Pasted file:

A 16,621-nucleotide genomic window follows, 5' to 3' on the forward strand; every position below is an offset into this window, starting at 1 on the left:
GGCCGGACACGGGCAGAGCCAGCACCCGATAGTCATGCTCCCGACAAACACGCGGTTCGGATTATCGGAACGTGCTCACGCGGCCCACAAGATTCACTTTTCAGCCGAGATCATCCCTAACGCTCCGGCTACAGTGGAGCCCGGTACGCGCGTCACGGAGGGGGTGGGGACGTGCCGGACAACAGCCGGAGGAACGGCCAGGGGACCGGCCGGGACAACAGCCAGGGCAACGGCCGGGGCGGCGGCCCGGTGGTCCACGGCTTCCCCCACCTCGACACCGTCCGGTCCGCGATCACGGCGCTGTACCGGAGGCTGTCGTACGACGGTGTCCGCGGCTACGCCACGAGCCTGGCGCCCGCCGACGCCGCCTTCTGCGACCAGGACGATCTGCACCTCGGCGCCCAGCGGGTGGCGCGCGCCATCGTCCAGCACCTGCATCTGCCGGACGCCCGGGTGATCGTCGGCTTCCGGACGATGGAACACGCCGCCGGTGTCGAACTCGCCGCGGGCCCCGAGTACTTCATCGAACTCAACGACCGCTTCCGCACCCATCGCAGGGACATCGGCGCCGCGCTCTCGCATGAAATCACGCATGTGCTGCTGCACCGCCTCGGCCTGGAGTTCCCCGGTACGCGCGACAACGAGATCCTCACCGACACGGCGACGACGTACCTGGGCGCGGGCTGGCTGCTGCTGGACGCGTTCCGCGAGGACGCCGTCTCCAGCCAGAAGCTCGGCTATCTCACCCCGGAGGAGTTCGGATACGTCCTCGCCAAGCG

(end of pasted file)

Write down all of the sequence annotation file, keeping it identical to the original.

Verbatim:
A 16,621-nucleotide genomic window follows, 5' to 3' on the forward strand; every position below is an offset into this window, starting at 1 on the left:
GGCCGGACACGGGCAGAGCCAGCACCCGATAGTCATGCTCCCGACAAACACGCGGTTCGGATTATCGGAACGTGCTCACGCGGCCCACAAGATTCACTTTTCAGCCGAGATCATCCCTAACGCTCCGGCTACAGTGGAGCCCGGTACGCGCGTCACGGAGGGGGTGGGGACGTGCCGGACAACAGCCGGAGGAACGGCCAGGGGACCGGCCGGGACAACAGCCAGGGCAACGGCCGGGGCGGCGGCCCGGTGGTCCACGGCTTCCCCCACCTCGACACCGTCCGGTCCGCGATCACGGCGCTGTACCGGAGGCTGTCGTACGACGGTGTCCGCGGCTACGCCACGAGCCTGGCGCCCGCCGACGCCGCCTTCTGCGACCAGGACGATCTGCACCTCGGCGCCCAGCGGGTGGCGCGCGCCATCGTCCAGCACCTGCATCTGCCGGACGCCCGGGTGATCGTCGGCTTCCGGACGATGGAACACGCCGCCGGTGTCGAACTCGCCGCGGGCCCCGAGTACTTCATCGAACTCAACGACCGCTTCCGCACCCATCGCAGGGACATCGGCGCCGCGCTCTCGCATGAAATCACGCATGTGCTGCTGCACCGCCTCGGCCTGGAGTTCCCCGGTACGCGCGACAACGAGATCCTCACCGACACGGCGACGACGTACCTGGGCGCGGGCTGGCTGCTGCTGGACGCGTTCCGCGAGGACGCCGTCTCCAGCCAGAAGCTCGGCTATCTCACCCCGGAGGAGTTCGGATACGTCCTCGCCAAGCG